August 26, 2015
Happy Women’s Rights Day!

Black Women Lead Fights for Racial Justice and Voting Rights

Today we celebrate Women’s Rights Day. Ninety-five years ago, on August 26, 1920, U.S. women finally won the right to vote with passage of the 19th Amendment. Many put their lives on the line in this hard-fought battle, including scores of courageous Black women and working-class immigrants.

Black women became vibrant leaders for political rights because their lives showed them the deep-rooted connection between political disenfranchisement, race oppression, female subjugation, and poverty. Their leadership for civil and human rights continues to this day.

A proud tradition of leadership
After fighting to end slavery, Black women continued to press for economic, political and social equality. The need was great for public education, economic opportunity, and eliminating the abuses that continued in the South.

Pitched battles took place during the late 1800s over the 14th and 15th Amendments which were designed to give freed slaves the rights of citizenship, including the vote. A divisive wedge was that the 14th Amendment defined voters as male for the first time in the Constitution. The 15th Amendment said race or color could not be used to deny the vote. Some suffragists thought this was an opportunity to also make sure women were not denied the vote.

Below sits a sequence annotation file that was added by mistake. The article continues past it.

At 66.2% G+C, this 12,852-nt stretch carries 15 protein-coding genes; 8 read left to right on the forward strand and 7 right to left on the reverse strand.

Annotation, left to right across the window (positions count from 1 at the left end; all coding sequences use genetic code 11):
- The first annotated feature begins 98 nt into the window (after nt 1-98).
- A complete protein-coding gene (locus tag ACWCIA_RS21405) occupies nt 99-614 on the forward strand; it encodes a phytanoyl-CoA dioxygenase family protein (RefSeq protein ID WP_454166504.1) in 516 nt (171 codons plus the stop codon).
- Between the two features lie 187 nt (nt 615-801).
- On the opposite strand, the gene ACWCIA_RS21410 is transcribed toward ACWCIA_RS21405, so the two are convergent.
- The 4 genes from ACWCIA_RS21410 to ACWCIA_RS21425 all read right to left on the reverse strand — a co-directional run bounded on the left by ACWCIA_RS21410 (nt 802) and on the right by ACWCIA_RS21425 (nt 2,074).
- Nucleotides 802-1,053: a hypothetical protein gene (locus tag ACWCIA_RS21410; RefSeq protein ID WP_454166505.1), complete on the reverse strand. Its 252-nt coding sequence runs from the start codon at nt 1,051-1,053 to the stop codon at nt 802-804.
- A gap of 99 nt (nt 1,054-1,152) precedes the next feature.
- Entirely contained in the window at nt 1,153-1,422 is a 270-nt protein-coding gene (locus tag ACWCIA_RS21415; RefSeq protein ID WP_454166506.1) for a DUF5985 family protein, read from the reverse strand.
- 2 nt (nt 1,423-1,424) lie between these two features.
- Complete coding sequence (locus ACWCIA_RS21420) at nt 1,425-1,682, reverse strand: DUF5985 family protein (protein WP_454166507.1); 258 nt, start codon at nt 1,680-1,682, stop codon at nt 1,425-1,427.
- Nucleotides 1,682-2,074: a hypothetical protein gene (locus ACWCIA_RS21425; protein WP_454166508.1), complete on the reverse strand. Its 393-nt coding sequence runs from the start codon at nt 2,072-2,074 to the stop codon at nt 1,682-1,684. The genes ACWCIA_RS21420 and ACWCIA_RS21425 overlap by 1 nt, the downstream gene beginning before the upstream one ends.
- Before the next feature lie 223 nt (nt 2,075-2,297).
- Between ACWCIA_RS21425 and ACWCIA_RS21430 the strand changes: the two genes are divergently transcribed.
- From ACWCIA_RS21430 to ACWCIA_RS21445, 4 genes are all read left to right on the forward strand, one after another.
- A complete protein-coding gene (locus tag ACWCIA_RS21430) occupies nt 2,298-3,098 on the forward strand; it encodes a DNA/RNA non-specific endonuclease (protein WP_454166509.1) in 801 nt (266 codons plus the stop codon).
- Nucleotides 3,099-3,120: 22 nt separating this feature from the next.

Bitter splits and divisions ensued. Prominent suffrage leaders Elizabeth Cady Stanton and Susan B. Anthony used racist and anti-immigrant slurs to argue that educated white women should get preference. Some Black suffragists, including Sojourner Truth, Mary Ann Shadd Cary and Harriet Forten Purvis, demanded that both Black men and women should receive the vote. Other feminists and abolitionists, both Black and white, called for women to discontinue their work for suffrage until Black men's rights were secured.

Harriet Forten Purvis

What course could have been followed? Radical Women has always advocated for multi-issue organizing. In this case, the highest priority should have been to forge multi-racial solidarity: to show two-way dedication to both race and gender rights without either side being abused or told to step back. It should have been possible to advocate for women’s rights and also support gains for Black men. This would have strengthened the movements and left them in a better position to fight the denial of rights for both Blacks and women that continued after passage of the amendments.

Instead, a move to single-issue conservatism in later decades prevented the middle-class suffrage movement from benefiting from the leadership of pro-suffrage women of color such as anti-lynching activist Ida B. Wells and social reformer Mary Church Terrell.

Suffrage gained a more working-class foundation in the early 1900s, when the Women's Trade Union League took up the fight and suffragists came out in solidarity with immigrant women strikers at the Triangle Shirtwaist Company. Finally, in 1920, women gained the vote with passage of the 19th Amendment.

The battle to end Jim Crow
Despite constitutional amendments, Black men and women were prevented from exercising their voting rights as long as race segregation was the law of the land. Southern voting restrictions included literacy tests and poll taxes. This effectively left out most Blacks (and many poor whites). Blacks who attempted to register or vote faced retribution, violence and murder.